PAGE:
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Was lowered fidelity of 60's tv show music a function of how it wasrecorded or something else in the production pipeline?



 
 
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  #11  
Old July 28th 20, 06:12 PM posted to rec.audio.pro
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Default Was lowered fidelity of 60's tv show music a function of how itwas recorded or something else in the production pipeline?

Ty Ford:

By AM I meant not the AM Band but the format. I read such,
in print, over thirty years ago before the internet took off.
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  #14  
Old July 28th 20, 10:24 PM posted to rec.audio.pro
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Default Was lowered fidelity of 60's tv show music a function of how itwas recorded or something else in the production pipeline?

Peter Irwin:

Then what the hell did I read back in 1980-something?

MTS stereo was an improvement in broadcast TV sound, not just spatially, but in the
way it was carried on the broadcast channel. I could have sworn the documentation
I was reading mentioned AM modulation prior to the MTS transition.

And I'm not referring back to the pre-war days, when program audio was simulcast over a
local AM radio station either.
  #15  
Old July 28th 20, 10:41 PM posted to rec.audio.pro
geoff
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Default Was lowered fidelity of 60's tv show music a function of how itwas recorded or something else in the production pipeline?

On 29/07/2020 5:12 am, wrote:
> Ty Ford:
>
> By AM I meant not the AM Band but the format. I read such,
> in print, over thirty years ago before the internet took off.
>


Morning ?

geoff
  #16  
Old July 29th 20, 01:05 AM posted to rec.audio.pro
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Default Was lowered fidelity of 60's tv show music a function of how itwas recorded or something else in the production pipeline?

geoff:

"Morning"?

What does time of day have to do with anything?
  #17  
Old July 29th 20, 01:29 AM posted to rec.audio.pro
Scott Dorsey
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Default Was lowered fidelity of 60's tv show music a function of how itwas recorded or something else in the production pipeline?

> wrote:
>Peter Irwin:
>
>Then what the hell did I read back in 1980-something?


I don't know.

You can tell the pix carrier is AM and the sound carrier is FM by the way
they degrade as the signal strength drops. You'll have a good sound carrier
as the pixture gets worse and worse and then all of a sudden the sound drops
out of full FM quieting. The effect is sudden, unlike the effect on the
picture.

There were some folks who were arguing in favor of FM encoding of the video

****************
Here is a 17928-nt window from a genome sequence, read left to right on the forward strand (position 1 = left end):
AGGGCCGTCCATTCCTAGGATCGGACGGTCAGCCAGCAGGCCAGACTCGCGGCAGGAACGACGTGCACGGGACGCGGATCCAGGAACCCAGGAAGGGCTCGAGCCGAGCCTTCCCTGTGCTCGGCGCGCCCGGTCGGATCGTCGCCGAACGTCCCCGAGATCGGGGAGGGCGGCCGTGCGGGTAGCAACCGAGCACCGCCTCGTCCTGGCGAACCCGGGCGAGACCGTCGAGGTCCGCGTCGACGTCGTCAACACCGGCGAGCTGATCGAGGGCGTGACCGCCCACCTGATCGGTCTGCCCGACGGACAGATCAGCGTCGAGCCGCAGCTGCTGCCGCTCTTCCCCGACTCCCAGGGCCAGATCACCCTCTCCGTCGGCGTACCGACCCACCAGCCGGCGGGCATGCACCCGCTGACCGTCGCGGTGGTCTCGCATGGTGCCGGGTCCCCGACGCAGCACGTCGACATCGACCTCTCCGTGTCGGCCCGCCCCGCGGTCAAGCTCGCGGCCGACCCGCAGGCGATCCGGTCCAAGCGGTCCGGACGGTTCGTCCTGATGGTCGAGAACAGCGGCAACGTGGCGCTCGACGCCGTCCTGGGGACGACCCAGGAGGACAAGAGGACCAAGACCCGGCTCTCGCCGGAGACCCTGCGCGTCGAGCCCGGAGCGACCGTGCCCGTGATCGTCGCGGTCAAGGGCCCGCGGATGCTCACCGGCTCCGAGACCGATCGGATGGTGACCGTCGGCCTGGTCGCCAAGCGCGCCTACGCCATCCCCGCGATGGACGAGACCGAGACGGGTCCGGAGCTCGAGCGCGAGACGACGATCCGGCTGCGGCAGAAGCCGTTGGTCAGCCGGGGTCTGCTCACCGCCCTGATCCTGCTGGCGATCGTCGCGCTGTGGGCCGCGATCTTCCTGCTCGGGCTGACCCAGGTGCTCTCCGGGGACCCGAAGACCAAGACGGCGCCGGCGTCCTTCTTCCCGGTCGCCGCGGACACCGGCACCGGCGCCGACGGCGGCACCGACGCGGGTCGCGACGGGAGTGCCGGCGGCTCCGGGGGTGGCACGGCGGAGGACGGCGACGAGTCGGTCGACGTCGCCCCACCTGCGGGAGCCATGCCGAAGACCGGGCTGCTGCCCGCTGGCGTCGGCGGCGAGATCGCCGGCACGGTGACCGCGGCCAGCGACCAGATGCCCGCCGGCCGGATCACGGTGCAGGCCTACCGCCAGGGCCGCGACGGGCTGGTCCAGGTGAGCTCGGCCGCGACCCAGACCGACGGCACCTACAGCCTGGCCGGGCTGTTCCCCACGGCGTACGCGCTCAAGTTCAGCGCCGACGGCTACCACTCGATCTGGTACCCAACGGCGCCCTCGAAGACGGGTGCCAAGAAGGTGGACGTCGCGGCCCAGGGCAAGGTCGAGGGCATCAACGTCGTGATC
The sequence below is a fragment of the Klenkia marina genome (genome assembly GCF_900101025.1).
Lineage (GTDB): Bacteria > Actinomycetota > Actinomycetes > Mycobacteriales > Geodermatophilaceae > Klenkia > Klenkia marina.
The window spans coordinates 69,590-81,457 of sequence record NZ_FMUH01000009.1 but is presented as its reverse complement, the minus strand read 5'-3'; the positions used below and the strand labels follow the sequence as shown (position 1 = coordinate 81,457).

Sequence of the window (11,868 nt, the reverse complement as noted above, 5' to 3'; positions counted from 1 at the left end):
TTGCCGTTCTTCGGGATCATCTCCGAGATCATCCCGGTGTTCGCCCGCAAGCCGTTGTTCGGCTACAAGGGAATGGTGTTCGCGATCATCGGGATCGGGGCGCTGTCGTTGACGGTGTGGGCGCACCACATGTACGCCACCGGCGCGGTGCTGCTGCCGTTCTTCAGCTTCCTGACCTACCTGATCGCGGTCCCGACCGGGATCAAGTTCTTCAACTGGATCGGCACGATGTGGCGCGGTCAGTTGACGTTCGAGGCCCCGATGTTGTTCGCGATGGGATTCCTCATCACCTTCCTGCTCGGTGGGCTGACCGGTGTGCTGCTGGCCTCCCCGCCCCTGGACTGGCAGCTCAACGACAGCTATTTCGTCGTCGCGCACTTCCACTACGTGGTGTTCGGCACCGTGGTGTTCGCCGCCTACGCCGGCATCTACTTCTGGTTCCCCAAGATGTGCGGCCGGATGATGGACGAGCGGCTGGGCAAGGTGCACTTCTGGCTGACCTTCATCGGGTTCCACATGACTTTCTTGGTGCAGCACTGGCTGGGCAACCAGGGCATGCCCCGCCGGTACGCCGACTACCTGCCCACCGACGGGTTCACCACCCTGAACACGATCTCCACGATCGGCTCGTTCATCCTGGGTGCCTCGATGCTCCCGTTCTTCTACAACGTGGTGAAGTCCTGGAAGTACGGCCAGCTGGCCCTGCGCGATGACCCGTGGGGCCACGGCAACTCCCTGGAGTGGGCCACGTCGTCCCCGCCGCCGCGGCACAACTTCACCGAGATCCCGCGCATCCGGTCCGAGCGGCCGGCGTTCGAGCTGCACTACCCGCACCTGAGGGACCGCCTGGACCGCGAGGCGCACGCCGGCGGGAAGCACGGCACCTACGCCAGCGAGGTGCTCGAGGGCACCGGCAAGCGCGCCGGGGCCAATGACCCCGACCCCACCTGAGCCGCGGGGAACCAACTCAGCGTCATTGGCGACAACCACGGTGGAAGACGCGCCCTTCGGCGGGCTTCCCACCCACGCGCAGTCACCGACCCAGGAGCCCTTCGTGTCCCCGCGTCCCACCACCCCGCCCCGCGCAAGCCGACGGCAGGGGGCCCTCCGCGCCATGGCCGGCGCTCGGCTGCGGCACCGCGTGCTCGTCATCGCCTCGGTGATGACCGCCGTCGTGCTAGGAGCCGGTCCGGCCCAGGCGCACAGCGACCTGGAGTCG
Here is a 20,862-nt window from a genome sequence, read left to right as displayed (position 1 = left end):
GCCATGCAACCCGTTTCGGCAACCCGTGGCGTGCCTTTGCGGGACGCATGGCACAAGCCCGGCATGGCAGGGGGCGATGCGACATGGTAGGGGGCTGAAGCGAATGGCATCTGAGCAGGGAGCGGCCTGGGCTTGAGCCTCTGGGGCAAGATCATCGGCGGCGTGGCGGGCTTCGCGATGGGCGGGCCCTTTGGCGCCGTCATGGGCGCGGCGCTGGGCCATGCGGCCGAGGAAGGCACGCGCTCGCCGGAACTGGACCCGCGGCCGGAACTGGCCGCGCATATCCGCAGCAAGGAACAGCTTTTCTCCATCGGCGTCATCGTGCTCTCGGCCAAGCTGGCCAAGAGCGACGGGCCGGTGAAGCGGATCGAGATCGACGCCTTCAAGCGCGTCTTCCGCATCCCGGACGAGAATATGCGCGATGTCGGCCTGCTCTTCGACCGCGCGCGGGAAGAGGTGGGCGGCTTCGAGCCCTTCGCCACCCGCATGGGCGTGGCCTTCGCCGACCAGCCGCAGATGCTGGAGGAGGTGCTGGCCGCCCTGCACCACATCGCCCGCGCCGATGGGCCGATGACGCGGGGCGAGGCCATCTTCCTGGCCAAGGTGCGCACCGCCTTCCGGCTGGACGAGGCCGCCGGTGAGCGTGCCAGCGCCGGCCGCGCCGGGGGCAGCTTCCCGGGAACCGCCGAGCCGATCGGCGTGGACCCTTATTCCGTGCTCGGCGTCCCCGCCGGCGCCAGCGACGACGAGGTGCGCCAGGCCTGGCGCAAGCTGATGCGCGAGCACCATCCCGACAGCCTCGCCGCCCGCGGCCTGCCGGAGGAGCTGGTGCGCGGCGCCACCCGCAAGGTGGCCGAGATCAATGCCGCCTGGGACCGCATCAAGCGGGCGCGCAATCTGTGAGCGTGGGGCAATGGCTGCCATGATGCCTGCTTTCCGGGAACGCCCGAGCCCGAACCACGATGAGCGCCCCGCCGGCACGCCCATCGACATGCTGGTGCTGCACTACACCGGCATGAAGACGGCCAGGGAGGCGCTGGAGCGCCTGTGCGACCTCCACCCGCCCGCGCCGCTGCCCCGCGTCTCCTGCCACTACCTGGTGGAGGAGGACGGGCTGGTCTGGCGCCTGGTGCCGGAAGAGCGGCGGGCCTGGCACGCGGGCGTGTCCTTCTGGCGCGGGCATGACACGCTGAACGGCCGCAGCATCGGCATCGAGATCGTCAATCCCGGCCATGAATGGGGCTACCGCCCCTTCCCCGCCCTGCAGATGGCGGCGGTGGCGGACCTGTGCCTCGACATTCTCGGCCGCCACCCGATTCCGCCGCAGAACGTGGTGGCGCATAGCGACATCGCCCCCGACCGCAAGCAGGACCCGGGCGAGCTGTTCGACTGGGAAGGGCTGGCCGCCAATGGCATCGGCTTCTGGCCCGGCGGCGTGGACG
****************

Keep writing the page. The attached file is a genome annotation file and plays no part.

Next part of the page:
signal too, but that was too much bandwidth for consumer grade detectors
in 1939. So instead we got vestigial sideband AM.

>MTS stereo was an improvement in broadcast TV sound, not just spatially, but in the
>way it was carried on the broadcast channel. I could have sworn the documentation
>I was reading mentioned AM modulation prior to the MTS transition.


Nobody actually used MTS in the US, sadly. Some stations broadcast it, but
hardly anyone was set up to receive it. It still didn't fix the central issue
which is that video people don't care about sound.
--scott

--
"C'est un Nagra. C'est suisse, et tres, tres precis."
  #18  
Old July 29th 20, 02:10 AM posted to rec.audio.pro
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Default Was lowered fidelity of 60's tv show music a function of how itwas recorded or something else in the production pipeline?

Scott Dorsey wrote:

>Nobody actually used MTS in the US, sadly.

_________
Then how was I getting stereo sound OTA broadcast from '84-85 -
after which my family started subscribing to cable?
  #19  
Old July 29th 20, 02:11 AM posted to rec.audio.pro
Les Cargill[_5_]
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Default Was lowered fidelity of 60's tv show music a function of how it was recorded or something else in the production pipeline?

Scott Dorsey wrote:
> Don Pearce > wrote:
>> The worst thing with white-up was that the signal amplitude was
>> proportion to brightness, so it was impossible to find the black
>> level. Sync would start to roll on bright scenes and the brightness
>> would breathe in and out as the scene's peak brightness changed.

>
> For audio people, the first thing is that if the peak brightness was too
> high, the thing would overmodulate and the splatter would cause buzzing in
> the audio. This was most common with character generators set to make bright
> white titles... the buzzing continued as long as the titles were on the
> screen and of course the audio people were blamed.
>
> Video is evil.
> --scott
>



There's a comedy show "Tim & Eric: Awesome Show Great Job!", and
they used those old character generators ( some of the show was
intentionally built around a public access channel aesthetic ).

The sound wasn't done with the old equipment, but they'd still have the
noise.

--
Les Cargill
  #20  
Old July 29th 20, 03:20 AM posted to rec.audio.pro
Scott Dorsey
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Default Was lowered fidelity of 60's tv show music a function of how itwas recorded or something else in the production pipeline?

> wrote:
>Scott Dorsey wrote:
>
>>Nobody actually used MTS in the US, sadly.

>_________
>Then how was I getting stereo sound OTA broadcast from '84-85 -
>after which my family started subscribing to cable?


MTS sets existed... but not many people bought them. And there were not
many broadcasts distributed in stereo.
--scott

--
"C'est un Nagra. C'est suisse, et tres, tres precis."
 




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